November 15, 2017

The lawyer for Alabama Senate candidate Roy Moore disastrously bungled his defense of his client's alleged penchant for pursuing teenage girls during an interview on MSNBC on Wednesday.

Moore has defended himself against the allegations by claiming that he doesn't "remember ever dating any girl without the permission of her mother." Speaking to Ali Velshi and Stephanie Ruhle, the hosts of Velshi & Ruhle, Moore's attorney Trenton Garmon abruptly cited Velshi's "background" to answer a question about why Moore would ask permission from girl's mothers if they weren't underage.

"Culturally speaking, I would say there's differences," Garmon said. "I looked up Ali's background there, and wow, that's awesome that you have got such a diverse background. Really cool to read through that."

A stunned Ruhle interrupted: "What does Ali's background have to do with dating a 14-year-old?"

"In other countries, there's arrangement through parents for what we would refer to as consensual marriage," Garmon said — but not before Ruhle interrupted him again.

"Ali's from Canada," she said. "Ali's from Canada." Watch below. Jeva Lange

November 14, 2017

Attorney General Jeff Sessions is considering whether to appoint a special counsel to investigate Hillary Clinton and the Clinton Foundation, at the urging of House Republicans upset about the sale of a controlling stake in Uranium One to a Russian agency, among other things, and reportedly to get back in President Trump's good graces.

On Tuesday, Rep. Jim Jordan (R-Ohio), a founder of the House Freedom Caucus, asked Sessions why the Justice Department hasn't already appointed a special counsel for Clinton, and Sessions said DOJ prosecutors are looking into the matter but would "use the proper standards," adding: "You can have your idea but sometimes we have to study what the facts are and to evaluate whether it meets the standards it requires." Fox News news anchor Shepard Smith decided it was time to lay out the facts about the Uranium One deal Tuesday afternoon, in what was hard not to see as an implicit rebuke of the anchors on the opinion side of his network.

Smith started with the accusation, first made by Breitbart editor at large Peter Schweizer, then repeated by Trump and other conservatives: "Nine people involved in the deal made donations to the Clinton Foundation totaling more than $140 million. In exchange, Secretary of State Clinton approved the sale to the Russians — a quid pro quo." He noted that this accusation is "inaccurate in a number of ways," then spent the next few minutes methodically explaining how. By the end, it's hard to see how there's any there there. We'll see what the Justice Department decides. Peter Weber

November 14, 2017

Attorney General Jeff Sessions insisted Tuesday that he has been answering Congress' questions to the best of his ability during several congressional hearings. Sessions made the claim while appearing before the House Judiciary Committee. Last week, 17 House Democrats signed a letter written to Sessions that announced their intent to press the attorney general on a statement made during his January confirmation hearing, when he claimed he was not aware of any contacts between Russian officials and members of Trump's campaign.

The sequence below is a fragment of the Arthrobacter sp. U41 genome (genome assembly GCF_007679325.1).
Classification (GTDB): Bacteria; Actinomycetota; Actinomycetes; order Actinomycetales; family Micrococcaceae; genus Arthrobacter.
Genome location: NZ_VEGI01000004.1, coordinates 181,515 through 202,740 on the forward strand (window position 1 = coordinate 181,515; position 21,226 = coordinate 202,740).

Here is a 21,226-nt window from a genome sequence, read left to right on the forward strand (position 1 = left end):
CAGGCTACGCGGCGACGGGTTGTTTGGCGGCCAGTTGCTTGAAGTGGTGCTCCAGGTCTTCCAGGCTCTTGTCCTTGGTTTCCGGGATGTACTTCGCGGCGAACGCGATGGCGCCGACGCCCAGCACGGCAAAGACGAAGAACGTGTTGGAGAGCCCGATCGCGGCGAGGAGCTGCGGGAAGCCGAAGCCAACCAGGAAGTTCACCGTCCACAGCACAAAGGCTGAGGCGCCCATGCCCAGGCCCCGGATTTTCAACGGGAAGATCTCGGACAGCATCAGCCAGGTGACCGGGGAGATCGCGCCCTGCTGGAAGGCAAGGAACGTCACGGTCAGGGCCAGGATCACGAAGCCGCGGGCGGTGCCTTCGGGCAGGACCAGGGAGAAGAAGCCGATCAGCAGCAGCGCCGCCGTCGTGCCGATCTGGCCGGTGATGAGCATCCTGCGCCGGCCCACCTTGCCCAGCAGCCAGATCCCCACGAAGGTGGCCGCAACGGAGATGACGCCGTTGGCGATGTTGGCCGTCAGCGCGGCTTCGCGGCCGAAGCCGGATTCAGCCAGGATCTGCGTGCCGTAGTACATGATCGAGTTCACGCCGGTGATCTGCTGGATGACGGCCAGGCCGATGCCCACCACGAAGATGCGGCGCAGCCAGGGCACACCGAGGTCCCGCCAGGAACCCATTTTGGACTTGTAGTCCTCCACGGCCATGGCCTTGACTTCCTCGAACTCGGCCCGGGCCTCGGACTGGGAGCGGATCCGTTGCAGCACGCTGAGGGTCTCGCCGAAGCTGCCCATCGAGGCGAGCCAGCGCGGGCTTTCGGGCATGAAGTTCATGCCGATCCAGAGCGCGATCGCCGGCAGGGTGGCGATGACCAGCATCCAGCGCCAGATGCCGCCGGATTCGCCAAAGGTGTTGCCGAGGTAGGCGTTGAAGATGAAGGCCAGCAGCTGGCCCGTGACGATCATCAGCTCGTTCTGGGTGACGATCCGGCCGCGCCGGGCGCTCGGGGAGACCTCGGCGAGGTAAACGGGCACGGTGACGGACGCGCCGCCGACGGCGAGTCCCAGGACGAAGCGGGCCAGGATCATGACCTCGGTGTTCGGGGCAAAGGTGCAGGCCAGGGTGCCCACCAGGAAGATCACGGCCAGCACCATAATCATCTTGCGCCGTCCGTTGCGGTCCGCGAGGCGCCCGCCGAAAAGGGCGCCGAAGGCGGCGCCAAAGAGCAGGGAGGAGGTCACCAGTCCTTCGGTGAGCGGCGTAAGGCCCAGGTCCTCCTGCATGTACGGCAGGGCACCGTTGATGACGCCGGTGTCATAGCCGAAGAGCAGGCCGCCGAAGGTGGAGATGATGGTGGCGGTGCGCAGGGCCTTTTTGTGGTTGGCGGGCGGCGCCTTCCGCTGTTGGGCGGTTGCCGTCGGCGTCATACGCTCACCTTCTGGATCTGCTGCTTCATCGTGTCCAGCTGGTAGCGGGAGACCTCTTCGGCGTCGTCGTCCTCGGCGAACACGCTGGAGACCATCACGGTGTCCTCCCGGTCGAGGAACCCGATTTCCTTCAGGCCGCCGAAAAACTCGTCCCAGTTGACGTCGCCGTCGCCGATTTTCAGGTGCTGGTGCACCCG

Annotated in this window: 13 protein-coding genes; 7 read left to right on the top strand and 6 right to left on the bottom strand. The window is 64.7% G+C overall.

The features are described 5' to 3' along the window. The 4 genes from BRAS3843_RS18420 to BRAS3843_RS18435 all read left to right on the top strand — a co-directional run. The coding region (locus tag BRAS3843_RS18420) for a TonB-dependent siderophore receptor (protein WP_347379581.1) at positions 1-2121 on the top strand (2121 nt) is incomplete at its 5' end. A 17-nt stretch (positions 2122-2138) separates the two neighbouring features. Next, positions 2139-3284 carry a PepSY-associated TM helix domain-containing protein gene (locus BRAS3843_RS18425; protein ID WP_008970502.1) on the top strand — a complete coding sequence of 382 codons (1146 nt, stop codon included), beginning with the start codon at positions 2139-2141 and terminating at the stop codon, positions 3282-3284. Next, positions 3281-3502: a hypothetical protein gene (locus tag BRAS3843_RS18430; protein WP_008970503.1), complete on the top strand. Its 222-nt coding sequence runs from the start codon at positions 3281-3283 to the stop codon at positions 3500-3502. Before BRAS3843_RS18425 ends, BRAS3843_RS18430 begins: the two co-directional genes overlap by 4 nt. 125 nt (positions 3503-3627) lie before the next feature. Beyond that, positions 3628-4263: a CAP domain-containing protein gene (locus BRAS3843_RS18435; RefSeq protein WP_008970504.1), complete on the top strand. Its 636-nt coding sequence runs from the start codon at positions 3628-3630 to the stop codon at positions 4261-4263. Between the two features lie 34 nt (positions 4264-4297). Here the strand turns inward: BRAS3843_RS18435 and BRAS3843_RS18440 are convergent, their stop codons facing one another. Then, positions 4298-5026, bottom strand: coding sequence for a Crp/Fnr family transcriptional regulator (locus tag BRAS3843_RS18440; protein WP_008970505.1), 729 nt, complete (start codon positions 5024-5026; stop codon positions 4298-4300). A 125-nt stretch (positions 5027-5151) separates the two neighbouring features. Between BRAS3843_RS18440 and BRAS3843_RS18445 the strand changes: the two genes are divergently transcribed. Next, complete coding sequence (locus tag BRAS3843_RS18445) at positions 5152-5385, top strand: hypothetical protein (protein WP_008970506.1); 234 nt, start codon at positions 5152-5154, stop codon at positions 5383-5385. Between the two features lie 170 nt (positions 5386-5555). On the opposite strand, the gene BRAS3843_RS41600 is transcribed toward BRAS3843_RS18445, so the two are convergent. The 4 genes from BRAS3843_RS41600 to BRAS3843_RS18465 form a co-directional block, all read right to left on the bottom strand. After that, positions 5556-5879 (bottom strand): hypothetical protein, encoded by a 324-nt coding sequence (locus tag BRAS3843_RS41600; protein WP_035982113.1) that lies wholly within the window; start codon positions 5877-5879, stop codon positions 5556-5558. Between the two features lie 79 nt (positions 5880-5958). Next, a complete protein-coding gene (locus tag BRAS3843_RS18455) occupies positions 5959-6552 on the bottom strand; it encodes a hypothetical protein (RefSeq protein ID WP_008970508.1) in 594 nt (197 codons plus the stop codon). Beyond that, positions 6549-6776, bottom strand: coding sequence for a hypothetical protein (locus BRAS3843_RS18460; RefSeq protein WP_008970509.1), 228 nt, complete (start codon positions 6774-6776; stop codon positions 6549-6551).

To that end, Sessions said in forceful, prepared remarks Tuesday: "I will not accept, and reject, accusations that I have ever lied. That is a lie."

Challenged by Democratic senators earlier this month about why he did not disclose that former Trump campaign adviser George Papadopoulos had proposed a meeting between then-candidate Trump and Russian President Vladimir Putin during a meeting Sessions attended, Sessions told the committee Tuesday that he had "no recollection" of the meeting until the news reports came out. "I do now recall that the March 2016 meeting at the Trump Hotel that [George] Papadopoulos attended, but I have no clear recollection of the details of what he said at that meeting," Sessions added.

All of Sessions' testimony can be watched live or from the beginning at C-SPAN. Jeva Lange

November 14, 2017

CNN's Chris Cuomo gave President Trump's former campaign manager, Corey Lewandowski, no time to ease into their bout Tuesday morning as he demanded to know right off the bat: "Do you accept the U.S. intelligence community's assessment that Russia tried to interfere, and did so, during the election?"

The argument quickly spiraled from there as Lewandowski admitted to believing Russia interfered in the election, but that the Kremlin did so through Hillary Clinton's campaign. "That is a notion that doesn't meet any standard or any piece of proof that we've gotten from the investigators to date," a disbelieving Cuomo shot back. He added: "You said before, 'We had no contacts, nobody from our campaign' … We now know that's not true, Corey."

"I have never, to the best of my knowledge, ever communicated with anybody who was a Russian, a Russian agent, a Russian supporter, or someone who was from the Russian government in any way, shape, or form," Lewandowski clarified.